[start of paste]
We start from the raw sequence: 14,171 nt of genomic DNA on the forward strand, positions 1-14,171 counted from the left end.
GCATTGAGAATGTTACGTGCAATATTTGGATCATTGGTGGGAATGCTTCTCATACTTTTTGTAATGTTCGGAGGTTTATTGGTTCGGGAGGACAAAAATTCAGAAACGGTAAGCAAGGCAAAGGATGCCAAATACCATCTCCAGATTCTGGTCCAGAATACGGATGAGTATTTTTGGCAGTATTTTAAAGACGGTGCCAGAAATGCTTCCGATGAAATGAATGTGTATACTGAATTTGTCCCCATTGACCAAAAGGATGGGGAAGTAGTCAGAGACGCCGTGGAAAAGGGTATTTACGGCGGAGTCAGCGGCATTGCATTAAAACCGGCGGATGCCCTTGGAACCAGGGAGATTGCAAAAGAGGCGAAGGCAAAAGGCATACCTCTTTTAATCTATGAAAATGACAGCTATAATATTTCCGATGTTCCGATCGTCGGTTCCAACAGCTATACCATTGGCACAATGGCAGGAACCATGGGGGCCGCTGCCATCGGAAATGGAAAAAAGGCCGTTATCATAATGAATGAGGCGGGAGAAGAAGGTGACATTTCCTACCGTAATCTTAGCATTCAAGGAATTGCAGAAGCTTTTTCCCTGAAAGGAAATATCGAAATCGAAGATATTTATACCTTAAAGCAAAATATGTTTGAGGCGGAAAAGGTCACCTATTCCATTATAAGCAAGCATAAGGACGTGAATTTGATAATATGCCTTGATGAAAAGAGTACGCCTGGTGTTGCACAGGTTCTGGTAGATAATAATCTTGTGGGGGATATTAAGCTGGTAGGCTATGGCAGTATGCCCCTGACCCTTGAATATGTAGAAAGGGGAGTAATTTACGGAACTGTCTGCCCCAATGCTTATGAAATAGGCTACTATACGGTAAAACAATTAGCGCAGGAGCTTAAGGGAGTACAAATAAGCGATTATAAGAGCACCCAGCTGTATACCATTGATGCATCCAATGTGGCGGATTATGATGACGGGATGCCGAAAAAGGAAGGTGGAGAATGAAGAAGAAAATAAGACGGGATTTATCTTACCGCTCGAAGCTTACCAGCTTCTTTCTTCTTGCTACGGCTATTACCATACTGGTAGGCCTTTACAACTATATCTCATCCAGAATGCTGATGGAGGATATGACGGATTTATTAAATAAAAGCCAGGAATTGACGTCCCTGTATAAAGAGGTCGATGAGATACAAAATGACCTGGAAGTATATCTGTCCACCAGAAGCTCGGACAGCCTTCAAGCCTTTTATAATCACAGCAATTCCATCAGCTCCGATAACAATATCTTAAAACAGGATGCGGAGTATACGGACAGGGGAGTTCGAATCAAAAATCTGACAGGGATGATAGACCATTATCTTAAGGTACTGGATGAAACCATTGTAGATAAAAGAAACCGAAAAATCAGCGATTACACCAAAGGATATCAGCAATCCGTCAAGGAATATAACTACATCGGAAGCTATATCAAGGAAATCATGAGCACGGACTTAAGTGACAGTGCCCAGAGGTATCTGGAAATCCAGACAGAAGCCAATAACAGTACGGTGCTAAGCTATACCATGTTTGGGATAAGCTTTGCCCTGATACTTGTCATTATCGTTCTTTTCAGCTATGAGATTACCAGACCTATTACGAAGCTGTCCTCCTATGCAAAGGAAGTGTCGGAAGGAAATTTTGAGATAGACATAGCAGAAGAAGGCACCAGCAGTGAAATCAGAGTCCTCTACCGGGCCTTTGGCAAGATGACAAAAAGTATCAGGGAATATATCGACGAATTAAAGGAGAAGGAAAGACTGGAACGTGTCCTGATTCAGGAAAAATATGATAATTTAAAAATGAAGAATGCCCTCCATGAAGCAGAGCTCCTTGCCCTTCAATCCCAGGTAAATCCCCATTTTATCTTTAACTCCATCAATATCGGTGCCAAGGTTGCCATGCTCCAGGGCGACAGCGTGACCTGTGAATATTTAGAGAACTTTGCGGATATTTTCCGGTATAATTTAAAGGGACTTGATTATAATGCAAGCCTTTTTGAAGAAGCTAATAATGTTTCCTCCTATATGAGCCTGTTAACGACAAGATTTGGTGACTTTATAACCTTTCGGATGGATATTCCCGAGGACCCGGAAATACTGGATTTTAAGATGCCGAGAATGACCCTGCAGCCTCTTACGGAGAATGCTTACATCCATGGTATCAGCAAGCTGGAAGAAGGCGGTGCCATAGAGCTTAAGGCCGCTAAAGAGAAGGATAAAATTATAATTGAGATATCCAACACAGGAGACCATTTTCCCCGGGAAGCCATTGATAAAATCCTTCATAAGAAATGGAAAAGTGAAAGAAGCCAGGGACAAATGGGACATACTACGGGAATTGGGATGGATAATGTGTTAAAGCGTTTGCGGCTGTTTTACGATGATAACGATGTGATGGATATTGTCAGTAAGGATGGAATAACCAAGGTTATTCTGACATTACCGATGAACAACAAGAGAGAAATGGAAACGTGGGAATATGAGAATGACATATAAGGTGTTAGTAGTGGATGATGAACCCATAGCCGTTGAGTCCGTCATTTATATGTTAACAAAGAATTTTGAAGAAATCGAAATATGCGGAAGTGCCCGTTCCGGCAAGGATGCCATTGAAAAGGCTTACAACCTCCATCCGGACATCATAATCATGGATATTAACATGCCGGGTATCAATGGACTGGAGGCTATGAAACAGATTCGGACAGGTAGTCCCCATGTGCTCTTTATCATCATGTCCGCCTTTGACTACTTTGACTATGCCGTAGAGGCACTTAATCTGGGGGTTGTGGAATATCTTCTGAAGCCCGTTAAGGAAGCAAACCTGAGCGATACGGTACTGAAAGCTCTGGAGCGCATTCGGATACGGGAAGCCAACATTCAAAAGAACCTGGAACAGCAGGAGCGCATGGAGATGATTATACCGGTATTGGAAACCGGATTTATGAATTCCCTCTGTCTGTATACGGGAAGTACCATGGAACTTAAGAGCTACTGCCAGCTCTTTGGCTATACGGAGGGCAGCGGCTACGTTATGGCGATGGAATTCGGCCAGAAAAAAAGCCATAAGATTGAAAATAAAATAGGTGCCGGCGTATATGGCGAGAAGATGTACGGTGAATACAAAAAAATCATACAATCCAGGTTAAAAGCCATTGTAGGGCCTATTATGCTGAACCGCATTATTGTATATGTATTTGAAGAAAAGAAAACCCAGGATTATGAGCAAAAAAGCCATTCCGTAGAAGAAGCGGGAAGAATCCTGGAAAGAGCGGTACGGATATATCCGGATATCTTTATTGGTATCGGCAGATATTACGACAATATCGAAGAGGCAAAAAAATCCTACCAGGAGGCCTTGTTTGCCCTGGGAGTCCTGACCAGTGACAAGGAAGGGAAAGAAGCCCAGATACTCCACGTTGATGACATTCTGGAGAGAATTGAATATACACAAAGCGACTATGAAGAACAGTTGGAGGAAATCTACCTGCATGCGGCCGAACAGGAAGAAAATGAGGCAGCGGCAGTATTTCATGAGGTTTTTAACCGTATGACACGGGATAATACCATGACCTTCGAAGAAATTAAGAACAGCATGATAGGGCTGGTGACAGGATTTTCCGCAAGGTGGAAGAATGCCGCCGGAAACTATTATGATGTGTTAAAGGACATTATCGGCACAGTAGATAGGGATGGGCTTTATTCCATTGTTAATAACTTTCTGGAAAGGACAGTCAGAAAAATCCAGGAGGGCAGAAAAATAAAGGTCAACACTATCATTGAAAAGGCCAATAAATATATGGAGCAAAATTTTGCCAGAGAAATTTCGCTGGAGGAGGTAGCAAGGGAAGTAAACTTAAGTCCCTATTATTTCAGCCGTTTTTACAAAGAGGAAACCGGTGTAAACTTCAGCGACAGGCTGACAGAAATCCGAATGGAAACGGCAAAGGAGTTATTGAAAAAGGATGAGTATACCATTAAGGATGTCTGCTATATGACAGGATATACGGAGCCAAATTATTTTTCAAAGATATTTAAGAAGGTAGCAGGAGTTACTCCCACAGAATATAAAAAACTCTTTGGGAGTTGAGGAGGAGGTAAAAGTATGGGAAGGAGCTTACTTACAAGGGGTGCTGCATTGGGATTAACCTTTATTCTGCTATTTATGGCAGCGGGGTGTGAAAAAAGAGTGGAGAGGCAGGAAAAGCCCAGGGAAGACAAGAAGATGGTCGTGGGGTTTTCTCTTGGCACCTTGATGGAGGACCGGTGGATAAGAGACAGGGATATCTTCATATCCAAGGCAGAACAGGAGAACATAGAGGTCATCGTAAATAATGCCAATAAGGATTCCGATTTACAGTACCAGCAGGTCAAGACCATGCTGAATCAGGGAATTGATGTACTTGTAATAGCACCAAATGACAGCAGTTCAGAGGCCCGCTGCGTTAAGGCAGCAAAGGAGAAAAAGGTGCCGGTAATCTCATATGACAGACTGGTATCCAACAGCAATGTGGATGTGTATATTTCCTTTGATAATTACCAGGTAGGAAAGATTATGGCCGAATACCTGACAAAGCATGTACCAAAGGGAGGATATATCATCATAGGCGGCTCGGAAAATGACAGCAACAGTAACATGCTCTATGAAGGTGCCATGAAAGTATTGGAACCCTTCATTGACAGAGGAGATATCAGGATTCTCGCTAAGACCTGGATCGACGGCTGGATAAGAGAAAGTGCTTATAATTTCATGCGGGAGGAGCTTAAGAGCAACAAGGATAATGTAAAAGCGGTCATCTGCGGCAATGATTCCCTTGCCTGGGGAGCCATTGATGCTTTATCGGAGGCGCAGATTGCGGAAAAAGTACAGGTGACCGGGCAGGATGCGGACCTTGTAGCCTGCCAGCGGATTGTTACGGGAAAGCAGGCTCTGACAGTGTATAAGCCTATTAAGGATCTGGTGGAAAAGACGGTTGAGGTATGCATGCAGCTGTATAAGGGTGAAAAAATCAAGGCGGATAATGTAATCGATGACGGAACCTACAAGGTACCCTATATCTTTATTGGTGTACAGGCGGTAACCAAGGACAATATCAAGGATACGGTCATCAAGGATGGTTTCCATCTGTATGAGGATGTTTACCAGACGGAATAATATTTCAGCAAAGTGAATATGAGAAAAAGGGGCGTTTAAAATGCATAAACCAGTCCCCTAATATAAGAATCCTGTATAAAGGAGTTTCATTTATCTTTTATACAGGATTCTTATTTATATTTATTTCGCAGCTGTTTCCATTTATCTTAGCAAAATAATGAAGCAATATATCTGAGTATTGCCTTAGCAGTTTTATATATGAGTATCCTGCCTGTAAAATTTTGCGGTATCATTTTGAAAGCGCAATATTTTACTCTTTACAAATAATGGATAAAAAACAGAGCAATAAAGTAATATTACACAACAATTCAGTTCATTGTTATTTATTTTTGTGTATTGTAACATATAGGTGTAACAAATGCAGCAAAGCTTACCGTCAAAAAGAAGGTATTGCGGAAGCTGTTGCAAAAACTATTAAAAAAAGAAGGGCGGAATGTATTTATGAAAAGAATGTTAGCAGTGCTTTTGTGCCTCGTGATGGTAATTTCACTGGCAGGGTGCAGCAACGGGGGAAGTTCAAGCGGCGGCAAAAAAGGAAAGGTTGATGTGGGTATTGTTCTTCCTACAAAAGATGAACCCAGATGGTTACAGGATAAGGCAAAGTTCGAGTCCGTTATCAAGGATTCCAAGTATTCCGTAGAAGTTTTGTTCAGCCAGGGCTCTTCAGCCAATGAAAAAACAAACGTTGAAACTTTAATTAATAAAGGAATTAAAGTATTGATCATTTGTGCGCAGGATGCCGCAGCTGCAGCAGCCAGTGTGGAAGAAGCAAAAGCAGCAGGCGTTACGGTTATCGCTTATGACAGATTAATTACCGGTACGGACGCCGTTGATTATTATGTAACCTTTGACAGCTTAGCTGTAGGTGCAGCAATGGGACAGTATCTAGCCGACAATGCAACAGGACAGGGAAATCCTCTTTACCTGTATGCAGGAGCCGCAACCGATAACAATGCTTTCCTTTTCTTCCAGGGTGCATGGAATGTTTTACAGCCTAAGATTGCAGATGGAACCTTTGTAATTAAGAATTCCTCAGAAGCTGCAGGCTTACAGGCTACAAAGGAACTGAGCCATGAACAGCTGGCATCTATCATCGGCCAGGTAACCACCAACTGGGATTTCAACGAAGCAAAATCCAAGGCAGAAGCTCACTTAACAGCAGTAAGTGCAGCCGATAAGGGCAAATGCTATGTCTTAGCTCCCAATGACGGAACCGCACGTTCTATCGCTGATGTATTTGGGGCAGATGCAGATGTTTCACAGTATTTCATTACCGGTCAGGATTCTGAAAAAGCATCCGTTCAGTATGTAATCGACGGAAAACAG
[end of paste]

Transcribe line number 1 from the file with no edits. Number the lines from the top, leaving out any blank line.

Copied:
We start from the raw sequence: 14,171 nt of genomic DNA on the forward strand, positions 1-14,171 counted from the left end.